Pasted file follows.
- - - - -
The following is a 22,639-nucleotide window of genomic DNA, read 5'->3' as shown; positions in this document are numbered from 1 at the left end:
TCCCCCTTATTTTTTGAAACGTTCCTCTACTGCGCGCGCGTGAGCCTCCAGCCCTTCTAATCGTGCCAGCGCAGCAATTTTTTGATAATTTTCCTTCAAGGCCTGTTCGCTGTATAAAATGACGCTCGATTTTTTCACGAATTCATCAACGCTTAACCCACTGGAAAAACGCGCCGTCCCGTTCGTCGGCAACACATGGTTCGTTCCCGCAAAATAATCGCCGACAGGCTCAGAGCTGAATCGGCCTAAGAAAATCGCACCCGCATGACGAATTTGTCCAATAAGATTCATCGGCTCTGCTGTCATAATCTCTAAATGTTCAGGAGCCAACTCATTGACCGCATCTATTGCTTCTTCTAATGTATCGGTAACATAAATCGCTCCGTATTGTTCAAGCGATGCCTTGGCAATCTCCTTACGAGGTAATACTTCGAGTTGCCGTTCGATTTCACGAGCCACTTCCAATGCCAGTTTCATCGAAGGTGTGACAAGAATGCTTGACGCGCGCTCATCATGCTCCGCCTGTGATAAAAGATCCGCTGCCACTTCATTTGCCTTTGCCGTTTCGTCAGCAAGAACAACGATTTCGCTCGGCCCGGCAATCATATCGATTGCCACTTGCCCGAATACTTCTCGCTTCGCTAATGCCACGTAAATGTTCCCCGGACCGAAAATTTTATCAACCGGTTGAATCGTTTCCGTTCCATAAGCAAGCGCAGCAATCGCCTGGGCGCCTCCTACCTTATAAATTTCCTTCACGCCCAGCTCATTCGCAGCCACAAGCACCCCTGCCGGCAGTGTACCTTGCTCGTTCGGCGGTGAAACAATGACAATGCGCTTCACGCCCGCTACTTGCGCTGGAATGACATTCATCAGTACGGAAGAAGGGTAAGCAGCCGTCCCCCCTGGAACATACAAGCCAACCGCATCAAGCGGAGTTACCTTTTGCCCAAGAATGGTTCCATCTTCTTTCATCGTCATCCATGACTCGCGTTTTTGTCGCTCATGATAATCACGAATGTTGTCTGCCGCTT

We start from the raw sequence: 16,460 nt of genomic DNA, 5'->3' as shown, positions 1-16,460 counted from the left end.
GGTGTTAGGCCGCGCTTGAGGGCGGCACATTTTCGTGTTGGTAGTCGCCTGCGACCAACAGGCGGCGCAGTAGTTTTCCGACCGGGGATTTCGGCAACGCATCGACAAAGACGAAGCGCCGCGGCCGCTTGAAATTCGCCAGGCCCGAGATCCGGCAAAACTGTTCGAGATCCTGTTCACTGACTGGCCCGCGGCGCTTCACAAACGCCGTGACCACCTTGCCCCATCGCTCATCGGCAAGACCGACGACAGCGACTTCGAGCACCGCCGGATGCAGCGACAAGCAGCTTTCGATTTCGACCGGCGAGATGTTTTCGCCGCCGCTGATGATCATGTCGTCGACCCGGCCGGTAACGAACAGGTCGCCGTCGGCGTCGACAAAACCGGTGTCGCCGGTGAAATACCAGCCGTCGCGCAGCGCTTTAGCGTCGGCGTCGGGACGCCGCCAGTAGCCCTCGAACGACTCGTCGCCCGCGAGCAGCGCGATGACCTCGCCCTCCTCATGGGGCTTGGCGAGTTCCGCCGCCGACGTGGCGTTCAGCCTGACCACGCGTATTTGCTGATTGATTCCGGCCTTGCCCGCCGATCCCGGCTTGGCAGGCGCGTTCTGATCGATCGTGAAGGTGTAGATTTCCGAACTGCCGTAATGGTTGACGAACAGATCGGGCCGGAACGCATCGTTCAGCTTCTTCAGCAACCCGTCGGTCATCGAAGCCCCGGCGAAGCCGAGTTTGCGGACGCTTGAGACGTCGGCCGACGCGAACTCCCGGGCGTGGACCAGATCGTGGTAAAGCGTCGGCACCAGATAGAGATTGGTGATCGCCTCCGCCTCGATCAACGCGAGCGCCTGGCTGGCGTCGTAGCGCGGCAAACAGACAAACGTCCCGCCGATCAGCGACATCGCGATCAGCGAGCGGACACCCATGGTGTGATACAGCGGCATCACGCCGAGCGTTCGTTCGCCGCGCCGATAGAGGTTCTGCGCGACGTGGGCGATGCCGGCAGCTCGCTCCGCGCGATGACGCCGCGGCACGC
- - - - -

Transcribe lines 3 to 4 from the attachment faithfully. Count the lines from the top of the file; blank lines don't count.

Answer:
We start from the raw sequence: 16,460 nt of genomic DNA, 5'->3' as shown, positions 1-16,460 counted from the left end.
GGTGTTAGGCCGCGCTTGAGGGCGGCACATTTTCGTGTTGGTAGTCGCCTGCGACCAACAGGCGGCGCAGTAGTTTTCCGACCGGGGATTTCGGCAACGCATCGACAAAGACGAAGCGCCGCGGCCGCTTGAAATTCGCCAGGCCCGAGATCCGGCAAAACTGTTCGAGATCCTGTTCACTGACTGGCCCGCGGCGCTTCACAAACGCCGTGACCACCTTGCCCCATCGCTCATCGGCAAGACCGACGACAGCGACTTCGAGCACCGCCGGATGCAGCGACAAGCAGCTTTCGATTTCGACCGGCGAGATGTTTTCGCCGCCGCTGATGATCATGTCGTCGACCCGGCCGGTAACGAACAGGTCGCCGTCGGCGTCGACAAAACCGGTGTCGCCGGTGAAATACCAGCCGTCGCGCAGCGCTTTAGCGTCGGCGTCGGGACGCCGCCAGTAGCCCTCGAACGACTCGTCGCCCGCGAGCAGCGCGATGACCTCGCCCTCCTCATGGGGCTTGGCGAGTTCCGCCGCCGACGTGGCGTTCAGCCTGACCACGCGTATTTGCTGATTGATTCCGGCCTTGCCCGCCGATCCCGGCTTGGCAGGCGCGTTCTGATCGATCGTGAAGGTGTAGATTTCCGAACTGCCGTAATGGTTGACGAACAGATCGGGCCGGAACGCATCGTTCAGCTTCTTCAGCAACCCGTCGGTCATCGAAGCCCCGGCGAAGCCGAGTTTGCGGACGCTTGAGACGTCGGCCGACGCGAACTCCCGGGCGTGGACCAGATCGTGGTAAAGCGTCGGCACCAGATAGAGATTGGTGATCGCCTCCGCCTCGATCAACGCGAGCGCCTGGCTGGCGTCGTAGCGCGGCAAACAGACAAACGTCCCGCCGATCAGCGACATCGCGATCAGCGAGCGGACACCCATGGTGTGATACAGCGGCATCACGCCGAGCGTTCGTTCGCCGCGCCGATAGAGGTTCTGCGCGACGTGGGCGATGCCGGCAGCTCGCTCCGCGCGATGACGCCGCGGCACGC